Support the Dominion
Support the Dominion
Brick Books: London, Ont., 2006
Dickinson’s second collection is an impressive, if heady, look at our classification systems, with poems ranging from “Precambrian” to “The Humours” to infinity itself. “Density,” the opening poem, spans four pages without a single stanza break. Though stunning, it sometimes suffers from over-density, and could benefit from a good edit without losing anything essential. Still, it marks a new direction for Dickinson, one that places him alongside poets like Don McKay and Ken Babstock in scope. In “Kingdom, Phylum, Class” we see Dickinson at his best: playful, funny, genuine. “Maybe commitment is love that has discovered taxidermy, or taxonomy, I could never keep them straight. Maybe it is both—thinking that is stuffed and sorted.” For a poet concerned with how language separates us from the natural world, it must be said that Dickinson sometimes exacerbates the problem, with poems that must first be decoded in the mind, and then, if we’re lucky, the heart. Halfway through the collection, Dickinson’s abstract thinking finds a more embodied expression, and these poems are ultimately more successful. The closing poem, “Great Chain of Being,” is sure to be dog-eared and mailed to friends.
TYPES OF CANADIAN WOMEN AND OF WOMEN WHO ARE OR HAVE BEEN CONNECTED WITH CANADA VOLUME II
Gaspereau Press: Kentville N.S., 2006.
Press makes clear from the index of key words, including “obscurity”, “quiddity”, “penises”, and “herrings, red,” that the rigidity of the original Types of Canadian Women, published in 1903, has been left behind. Rather than the Who What Where of the original text, Press uses her cheeky, terse sense of humour to explore the wilderness of the personal lives she's imagined from photographs of nearly fifty typical Canadian women of the period. The poems range from journal entries: “16th May/ I dreamt a wildcat swimming with its baby in its mouth./ I think Maria is stealing the candle-ends./” to an admission in prose by a “Daughter of witches”: “We came to where the men are tied to trees, tied down in animal sinew and smothered in furs, tied on a tether so long sometimes we hang them kitelike in the black skies, waiting.” Though the satirical construct does at times limit the potential for emotional connection to the work, Press’ artful and fearless imagination lifts the poems out of mere cleverness.
Home of Sudden Service
Nightwood Editions, PLACE, 2006.
Elizabeth Bachinsky’s second poetry collection is an unsettling little book about surviving adolescence on the border between the suburban and the rural. It describes “the landscape of my youth: freeways superb in all their trash and glam,” a world where “our fumbling rose, not out of desire, but desperation.” Bachinsky’s simple, often gritty diction is coupled with an unusual yet assured use of form. Her villanelle, “For the Pageant Girls: Miss Teen Motel 6, Et Al,” demonstrates Bachinsky’s retrospective take on adolescent understanding: “Unfair! What did we know / but that our loves seemed dull and strange.” Her prose poem “Near Miss,” on the other hand, promises the escape routes of time and humour. The collection’s first three sections present a series of points of view, though the subject matter—a relentless reality in a harsh environment—remains constant. Bachinsky’s cool tone slips subtly between earnestness and irony, and this coexistence is at the heart of the matter. Through its young characters, Home of Sudden Service explores suspension and suspense, anticipation and futility. This restless, elegant book suggests further accomplishment to come.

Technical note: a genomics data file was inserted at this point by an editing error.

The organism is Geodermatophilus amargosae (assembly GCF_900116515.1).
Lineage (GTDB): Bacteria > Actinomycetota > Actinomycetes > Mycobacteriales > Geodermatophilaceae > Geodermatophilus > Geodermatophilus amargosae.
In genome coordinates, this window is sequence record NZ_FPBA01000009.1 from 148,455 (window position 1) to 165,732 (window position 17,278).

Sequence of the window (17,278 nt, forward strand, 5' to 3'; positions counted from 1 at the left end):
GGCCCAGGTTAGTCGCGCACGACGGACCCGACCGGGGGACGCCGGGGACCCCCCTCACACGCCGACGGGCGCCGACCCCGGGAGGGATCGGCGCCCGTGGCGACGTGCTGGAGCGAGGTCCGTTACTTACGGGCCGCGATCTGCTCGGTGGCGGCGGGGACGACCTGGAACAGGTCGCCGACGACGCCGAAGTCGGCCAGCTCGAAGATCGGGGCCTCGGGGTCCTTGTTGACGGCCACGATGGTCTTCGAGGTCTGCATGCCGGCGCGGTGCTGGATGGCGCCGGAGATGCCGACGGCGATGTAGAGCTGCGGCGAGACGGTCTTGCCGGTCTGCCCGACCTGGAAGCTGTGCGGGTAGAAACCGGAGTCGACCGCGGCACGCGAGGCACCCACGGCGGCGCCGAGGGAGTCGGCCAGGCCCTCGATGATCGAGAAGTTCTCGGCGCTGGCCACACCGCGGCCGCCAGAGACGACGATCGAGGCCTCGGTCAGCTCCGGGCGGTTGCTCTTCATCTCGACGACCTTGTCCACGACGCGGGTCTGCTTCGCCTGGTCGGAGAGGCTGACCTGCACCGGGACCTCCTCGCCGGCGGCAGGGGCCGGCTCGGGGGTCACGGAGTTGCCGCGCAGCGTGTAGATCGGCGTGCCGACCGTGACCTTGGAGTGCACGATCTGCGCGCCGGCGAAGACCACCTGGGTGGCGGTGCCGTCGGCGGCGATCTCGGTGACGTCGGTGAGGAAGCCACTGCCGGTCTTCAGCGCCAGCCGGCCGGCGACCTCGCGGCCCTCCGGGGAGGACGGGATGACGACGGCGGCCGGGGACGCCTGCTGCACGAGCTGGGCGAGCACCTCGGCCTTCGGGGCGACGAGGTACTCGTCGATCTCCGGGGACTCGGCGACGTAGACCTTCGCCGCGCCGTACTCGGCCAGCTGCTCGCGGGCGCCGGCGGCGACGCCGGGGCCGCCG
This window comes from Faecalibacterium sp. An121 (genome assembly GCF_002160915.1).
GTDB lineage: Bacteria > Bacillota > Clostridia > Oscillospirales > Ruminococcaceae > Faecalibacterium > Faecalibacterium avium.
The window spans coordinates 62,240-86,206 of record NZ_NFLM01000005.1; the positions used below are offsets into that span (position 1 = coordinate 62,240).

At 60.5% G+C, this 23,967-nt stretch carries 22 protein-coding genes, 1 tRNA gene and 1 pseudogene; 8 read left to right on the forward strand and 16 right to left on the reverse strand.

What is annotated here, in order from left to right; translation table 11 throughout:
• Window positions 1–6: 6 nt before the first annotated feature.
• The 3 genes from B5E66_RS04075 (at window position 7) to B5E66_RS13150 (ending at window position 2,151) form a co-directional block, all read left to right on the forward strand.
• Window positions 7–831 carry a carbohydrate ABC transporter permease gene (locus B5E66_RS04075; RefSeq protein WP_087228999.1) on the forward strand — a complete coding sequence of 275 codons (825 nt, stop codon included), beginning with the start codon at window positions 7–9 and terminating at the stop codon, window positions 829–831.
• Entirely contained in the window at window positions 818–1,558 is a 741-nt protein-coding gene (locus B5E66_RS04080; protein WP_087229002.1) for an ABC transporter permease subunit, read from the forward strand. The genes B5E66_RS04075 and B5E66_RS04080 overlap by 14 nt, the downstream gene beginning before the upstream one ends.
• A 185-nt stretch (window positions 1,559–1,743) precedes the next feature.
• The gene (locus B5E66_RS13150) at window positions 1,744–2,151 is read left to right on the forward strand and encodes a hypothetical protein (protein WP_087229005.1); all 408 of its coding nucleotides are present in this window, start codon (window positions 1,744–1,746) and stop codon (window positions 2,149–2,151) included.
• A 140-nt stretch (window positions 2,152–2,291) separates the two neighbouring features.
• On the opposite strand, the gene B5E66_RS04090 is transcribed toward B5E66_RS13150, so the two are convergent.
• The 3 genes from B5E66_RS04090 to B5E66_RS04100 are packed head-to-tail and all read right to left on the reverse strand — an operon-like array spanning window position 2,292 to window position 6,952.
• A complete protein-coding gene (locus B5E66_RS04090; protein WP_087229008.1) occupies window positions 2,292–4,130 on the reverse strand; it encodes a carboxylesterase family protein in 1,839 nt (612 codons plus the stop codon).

Nightwood Editions: Gibsons Landing, BC, 2006.
Hitch, a debut collection from New Brunswick poet Matthew Holmes, stands up confidently to take its place in the ranks of Can-Lit poetry. While not startlingly original, Hitch offers a near-perfect balance of poetic styles and subjects. There are prose poems about famous scientists and their theorems – “Heisenberg’s Uncertainty Principle” is brilliant – and poems which range in form from the “ghazal of July storm” to the more formally daring section “Hitch,” an exploration of knots. While in no way strictly ‘regional,’ readers familiar with the Maritimes will recognize familiar place-names like Memramcook. Holmes is not a poet who wallows in the confessional mode, but pieces like “beth seeking poems” let the reader glimpse the interior life of the author while rising to a more elevated level of meaning, something beyond the personal. Some of the best pieces in the collection muse on household objects: fridges that get discarded and eye their nervous replacements from the porch, or the mathematical theory for dust bunnies, “where t is time between/ and the existence of brooms is a given.” Hitch is an adeptly executed knot of poetic skill and engaging thought.
--Matthew J. Trafford
The Dominion is a monthly paper published by an incipient network of independent journalists in Canada. It aims to provide accurate, critical coverage that is accountable to its readers and the subjects it tackles. Taking its name from Canada's official status as both a colony and a colonial force, the Dominion examines politics, culture and daily life with a view to understanding the exercise of power.